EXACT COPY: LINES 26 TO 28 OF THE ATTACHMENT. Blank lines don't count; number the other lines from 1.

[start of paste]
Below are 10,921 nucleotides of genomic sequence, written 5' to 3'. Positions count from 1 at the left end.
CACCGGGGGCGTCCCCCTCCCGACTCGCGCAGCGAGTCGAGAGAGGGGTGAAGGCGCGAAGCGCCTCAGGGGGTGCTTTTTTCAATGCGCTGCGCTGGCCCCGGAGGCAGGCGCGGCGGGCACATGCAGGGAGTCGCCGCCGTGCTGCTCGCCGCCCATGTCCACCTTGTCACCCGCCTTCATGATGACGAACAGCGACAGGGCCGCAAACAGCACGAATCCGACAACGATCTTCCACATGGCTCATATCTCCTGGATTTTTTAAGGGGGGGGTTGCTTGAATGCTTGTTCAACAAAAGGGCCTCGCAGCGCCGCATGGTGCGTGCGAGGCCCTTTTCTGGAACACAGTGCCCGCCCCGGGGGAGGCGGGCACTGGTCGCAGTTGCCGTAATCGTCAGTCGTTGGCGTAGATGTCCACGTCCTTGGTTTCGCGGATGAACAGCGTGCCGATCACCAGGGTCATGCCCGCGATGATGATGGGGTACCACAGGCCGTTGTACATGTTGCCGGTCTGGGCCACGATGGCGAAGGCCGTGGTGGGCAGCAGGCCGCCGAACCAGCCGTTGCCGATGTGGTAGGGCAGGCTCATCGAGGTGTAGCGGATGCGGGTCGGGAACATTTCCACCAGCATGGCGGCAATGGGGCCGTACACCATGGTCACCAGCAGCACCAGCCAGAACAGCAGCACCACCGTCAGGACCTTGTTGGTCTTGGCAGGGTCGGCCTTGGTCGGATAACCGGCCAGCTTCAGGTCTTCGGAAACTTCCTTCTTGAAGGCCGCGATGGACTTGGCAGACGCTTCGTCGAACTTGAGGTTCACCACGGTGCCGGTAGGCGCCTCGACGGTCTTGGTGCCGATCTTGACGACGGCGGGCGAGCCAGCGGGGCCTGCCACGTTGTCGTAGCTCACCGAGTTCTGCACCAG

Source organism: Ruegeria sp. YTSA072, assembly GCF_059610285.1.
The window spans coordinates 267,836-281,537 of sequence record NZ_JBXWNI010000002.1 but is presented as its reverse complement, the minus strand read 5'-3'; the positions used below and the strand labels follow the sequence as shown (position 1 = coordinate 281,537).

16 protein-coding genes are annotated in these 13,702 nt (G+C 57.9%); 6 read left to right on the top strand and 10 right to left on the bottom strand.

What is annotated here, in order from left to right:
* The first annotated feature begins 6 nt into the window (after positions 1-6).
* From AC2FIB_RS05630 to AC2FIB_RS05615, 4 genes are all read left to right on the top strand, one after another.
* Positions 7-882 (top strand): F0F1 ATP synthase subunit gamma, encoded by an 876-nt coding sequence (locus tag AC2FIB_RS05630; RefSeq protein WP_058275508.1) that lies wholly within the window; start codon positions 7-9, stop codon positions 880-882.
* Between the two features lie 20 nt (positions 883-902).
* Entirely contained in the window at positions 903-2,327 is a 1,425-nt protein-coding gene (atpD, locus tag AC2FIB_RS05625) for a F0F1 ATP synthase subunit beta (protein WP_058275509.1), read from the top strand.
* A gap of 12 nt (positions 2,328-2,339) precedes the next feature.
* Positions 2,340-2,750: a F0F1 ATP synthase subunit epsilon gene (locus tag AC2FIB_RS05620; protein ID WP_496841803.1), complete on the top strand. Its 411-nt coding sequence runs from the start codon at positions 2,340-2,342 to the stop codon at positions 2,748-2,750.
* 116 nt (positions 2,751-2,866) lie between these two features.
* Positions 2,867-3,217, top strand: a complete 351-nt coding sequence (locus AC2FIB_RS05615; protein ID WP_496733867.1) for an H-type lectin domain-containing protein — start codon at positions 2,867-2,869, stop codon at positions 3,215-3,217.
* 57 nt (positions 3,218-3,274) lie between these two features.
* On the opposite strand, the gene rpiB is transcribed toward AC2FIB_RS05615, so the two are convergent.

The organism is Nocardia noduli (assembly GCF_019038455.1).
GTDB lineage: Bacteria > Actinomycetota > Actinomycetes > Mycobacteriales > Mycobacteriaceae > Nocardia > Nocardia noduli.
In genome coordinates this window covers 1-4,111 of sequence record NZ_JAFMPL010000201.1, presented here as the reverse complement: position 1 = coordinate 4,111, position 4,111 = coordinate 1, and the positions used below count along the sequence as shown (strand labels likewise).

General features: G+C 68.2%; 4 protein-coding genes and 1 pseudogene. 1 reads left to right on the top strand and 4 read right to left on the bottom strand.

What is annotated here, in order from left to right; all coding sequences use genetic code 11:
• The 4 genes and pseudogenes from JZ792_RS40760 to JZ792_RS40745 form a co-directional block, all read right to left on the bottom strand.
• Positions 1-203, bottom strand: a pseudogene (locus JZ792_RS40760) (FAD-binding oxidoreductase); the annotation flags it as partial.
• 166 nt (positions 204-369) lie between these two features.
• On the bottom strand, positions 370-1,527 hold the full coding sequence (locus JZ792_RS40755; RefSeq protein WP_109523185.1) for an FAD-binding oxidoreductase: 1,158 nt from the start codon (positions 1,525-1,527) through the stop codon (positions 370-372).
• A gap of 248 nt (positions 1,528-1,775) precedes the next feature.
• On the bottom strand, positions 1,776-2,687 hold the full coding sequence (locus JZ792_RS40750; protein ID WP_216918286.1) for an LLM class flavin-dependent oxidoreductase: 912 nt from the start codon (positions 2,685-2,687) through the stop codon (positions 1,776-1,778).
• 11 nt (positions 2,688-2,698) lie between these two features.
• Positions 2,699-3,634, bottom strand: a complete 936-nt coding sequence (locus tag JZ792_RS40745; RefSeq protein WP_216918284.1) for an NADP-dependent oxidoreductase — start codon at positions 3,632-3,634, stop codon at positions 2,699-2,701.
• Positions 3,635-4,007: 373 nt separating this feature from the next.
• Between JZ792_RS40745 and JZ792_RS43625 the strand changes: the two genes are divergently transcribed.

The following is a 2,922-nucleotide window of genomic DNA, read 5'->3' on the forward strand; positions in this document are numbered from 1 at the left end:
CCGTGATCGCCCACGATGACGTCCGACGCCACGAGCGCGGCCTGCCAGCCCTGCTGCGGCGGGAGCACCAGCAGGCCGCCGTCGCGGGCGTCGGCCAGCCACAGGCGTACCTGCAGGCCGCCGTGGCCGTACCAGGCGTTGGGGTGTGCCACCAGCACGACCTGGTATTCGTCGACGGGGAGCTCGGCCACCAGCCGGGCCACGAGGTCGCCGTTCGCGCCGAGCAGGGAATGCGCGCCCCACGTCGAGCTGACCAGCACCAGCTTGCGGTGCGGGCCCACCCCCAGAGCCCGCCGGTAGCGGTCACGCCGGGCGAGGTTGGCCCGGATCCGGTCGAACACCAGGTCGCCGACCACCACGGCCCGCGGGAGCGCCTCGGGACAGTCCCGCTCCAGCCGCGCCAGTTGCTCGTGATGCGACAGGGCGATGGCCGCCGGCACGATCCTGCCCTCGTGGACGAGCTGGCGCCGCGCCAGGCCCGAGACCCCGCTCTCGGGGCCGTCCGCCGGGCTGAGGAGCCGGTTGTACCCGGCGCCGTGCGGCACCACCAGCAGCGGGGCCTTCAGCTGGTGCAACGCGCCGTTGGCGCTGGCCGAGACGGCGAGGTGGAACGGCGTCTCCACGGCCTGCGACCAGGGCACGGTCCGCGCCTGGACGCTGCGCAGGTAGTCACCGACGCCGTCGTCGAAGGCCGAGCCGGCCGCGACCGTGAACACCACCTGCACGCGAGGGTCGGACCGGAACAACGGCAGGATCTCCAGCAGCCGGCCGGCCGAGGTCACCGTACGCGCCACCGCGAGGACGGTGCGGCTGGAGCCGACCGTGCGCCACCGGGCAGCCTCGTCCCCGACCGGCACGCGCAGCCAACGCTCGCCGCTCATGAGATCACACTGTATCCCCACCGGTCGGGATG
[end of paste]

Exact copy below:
• On the bottom strand, positions 370-1,527 hold the full coding sequence (locus JZ792_RS40755; RefSeq protein WP_109523185.1) for an FAD-binding oxidoreductase: 1,158 nt from the start codon (positions 1,525-1,527) through the stop codon (positions 370-372).
• A gap of 248 nt (positions 1,528-1,775) precedes the next feature.
• On the bottom strand, positions 1,776-2,687 hold the full coding sequence (locus JZ792_RS40750; protein ID WP_216918286.1) for an LLM class flavin-dependent oxidoreductase: 912 nt from the start codon (positions 2,685-2,687) through the stop codon (positions 1,776-1,778).